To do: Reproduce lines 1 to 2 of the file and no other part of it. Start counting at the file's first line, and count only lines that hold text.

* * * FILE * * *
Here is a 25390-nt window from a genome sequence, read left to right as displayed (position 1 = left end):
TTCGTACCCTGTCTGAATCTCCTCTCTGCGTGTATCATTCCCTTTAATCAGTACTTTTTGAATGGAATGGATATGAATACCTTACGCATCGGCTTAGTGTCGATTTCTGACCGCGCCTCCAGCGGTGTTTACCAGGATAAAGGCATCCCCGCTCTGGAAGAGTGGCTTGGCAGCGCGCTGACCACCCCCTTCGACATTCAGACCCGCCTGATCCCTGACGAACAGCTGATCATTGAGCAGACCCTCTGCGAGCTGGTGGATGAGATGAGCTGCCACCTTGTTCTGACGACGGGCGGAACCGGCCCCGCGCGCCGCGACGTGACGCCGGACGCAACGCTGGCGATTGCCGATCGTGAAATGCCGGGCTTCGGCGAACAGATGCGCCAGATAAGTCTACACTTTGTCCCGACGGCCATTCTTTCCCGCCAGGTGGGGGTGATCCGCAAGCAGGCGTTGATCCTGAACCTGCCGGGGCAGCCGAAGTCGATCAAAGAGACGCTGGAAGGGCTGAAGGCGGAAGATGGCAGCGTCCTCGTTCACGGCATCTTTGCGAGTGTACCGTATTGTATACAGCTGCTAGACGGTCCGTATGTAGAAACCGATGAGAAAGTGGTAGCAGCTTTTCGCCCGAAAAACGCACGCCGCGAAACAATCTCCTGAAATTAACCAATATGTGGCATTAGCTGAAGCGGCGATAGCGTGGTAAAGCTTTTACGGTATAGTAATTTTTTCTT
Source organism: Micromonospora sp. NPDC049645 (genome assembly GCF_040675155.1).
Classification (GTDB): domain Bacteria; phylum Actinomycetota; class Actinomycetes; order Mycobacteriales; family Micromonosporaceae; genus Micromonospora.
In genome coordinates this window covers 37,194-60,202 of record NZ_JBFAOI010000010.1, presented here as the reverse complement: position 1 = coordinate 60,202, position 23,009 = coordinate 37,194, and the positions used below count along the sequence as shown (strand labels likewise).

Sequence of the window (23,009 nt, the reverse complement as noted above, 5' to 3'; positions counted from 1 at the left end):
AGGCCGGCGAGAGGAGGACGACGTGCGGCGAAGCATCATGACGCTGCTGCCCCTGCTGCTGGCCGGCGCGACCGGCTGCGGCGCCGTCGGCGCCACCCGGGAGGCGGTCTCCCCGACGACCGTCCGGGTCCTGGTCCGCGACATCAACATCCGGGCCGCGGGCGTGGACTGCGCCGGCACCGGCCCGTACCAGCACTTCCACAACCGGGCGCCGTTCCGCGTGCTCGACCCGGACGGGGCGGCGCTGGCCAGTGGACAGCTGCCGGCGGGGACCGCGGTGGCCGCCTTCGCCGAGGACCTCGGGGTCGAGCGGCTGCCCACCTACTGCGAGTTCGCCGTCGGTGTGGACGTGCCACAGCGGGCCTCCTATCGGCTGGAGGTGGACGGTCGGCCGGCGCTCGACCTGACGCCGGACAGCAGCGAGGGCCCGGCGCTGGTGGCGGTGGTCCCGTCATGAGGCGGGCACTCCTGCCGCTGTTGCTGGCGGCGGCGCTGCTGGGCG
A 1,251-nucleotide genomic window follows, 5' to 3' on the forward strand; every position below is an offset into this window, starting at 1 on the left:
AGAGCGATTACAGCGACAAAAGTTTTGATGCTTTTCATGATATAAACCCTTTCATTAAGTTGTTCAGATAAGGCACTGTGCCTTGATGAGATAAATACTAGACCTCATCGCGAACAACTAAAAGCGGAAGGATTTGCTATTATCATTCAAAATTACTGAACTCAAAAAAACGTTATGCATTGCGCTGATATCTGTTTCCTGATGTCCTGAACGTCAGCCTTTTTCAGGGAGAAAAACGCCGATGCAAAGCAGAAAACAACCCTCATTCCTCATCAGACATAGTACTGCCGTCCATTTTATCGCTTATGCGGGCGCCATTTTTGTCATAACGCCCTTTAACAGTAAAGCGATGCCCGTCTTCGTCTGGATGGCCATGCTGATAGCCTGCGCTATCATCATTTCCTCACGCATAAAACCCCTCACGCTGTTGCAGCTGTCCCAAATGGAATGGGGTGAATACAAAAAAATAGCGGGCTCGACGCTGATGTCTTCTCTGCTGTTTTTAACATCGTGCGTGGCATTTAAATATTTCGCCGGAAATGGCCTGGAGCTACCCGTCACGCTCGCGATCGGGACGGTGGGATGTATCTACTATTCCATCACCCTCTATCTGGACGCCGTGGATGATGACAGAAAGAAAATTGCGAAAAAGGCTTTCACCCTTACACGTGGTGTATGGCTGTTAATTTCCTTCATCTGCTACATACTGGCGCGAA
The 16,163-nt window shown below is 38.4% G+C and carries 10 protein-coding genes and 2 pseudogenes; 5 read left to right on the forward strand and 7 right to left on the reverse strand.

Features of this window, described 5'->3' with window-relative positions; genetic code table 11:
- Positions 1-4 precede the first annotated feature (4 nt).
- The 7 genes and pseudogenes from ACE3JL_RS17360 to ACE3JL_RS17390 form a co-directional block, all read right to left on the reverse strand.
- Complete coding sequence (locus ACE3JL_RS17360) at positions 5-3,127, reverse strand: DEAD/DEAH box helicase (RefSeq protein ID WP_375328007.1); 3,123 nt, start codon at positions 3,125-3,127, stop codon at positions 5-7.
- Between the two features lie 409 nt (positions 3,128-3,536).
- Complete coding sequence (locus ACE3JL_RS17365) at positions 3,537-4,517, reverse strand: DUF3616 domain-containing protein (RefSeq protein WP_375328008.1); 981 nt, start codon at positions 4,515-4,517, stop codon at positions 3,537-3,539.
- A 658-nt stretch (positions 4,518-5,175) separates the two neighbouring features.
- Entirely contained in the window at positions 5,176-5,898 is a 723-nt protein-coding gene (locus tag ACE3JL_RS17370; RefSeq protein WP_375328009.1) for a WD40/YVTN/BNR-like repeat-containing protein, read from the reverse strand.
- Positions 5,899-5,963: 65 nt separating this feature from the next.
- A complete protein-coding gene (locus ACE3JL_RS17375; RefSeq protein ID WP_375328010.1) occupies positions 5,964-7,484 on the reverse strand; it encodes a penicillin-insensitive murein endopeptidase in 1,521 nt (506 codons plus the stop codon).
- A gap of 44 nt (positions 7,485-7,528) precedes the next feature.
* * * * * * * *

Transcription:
Here is a 25390-nt window from a genome sequence, read left to right as displayed (position 1 = left end):
TTCGTACCCTGTCTGAATCTCCTCTCTGCGTGTATCATTCCCTTTAATCAGTACTTTTTGAATGGAATGGATATGAATACCTTACGCATCGGCTTAGTGTCGATTTCTGACCGCGCCTCCAGCGGTGTTTACCAGGATAAAGGCATCCCCGCTCTGGAAGAGTGGCTTGGCAGCGCGCTGACCACCCCCTTCGACATTCAGACCCGCCTGATCCCTGACGAACAGCTGATCATTGAGCAGACCCTCTGCGAGCTGGTGGATGAGATGAGCTGCCACCTTGTTCTGACGACGGGCGGAACCGGCCCCGCGCGCCGCGACGTGACGCCGGACGCAACGCTGGCGATTGCCGATCGTGAAATGCCGGGCTTCGGCGAACAGATGCGCCAGATAAGTCTACACTTTGTCCCGACGGCCATTCTTTCCCGCCAGGTGGGGGTGATCCGCAAGCAGGCGTTGATCCTGAACCTGCCGGGGCAGCCGAAGTCGATCAAAGAGACGCTGGAAGGGCTGAAGGCGGAAGATGGCAGCGTCCTCGTTCACGGCATCTTTGCGAGTGTACCGTATTGTATACAGCTGCTAGACGGTCCGTATGTAGAAACCGATGAGAAAGTGGTAGCAGCTTTTCGCCCGAAAAACGCACGCCGCGAAACAATCTCCTGAAATTAACCAATATGTGGCATTAGCTGAAGCGGCGATAGCGTGGTAAAGCTTTTACGGTATAGTAATTTTTTCTT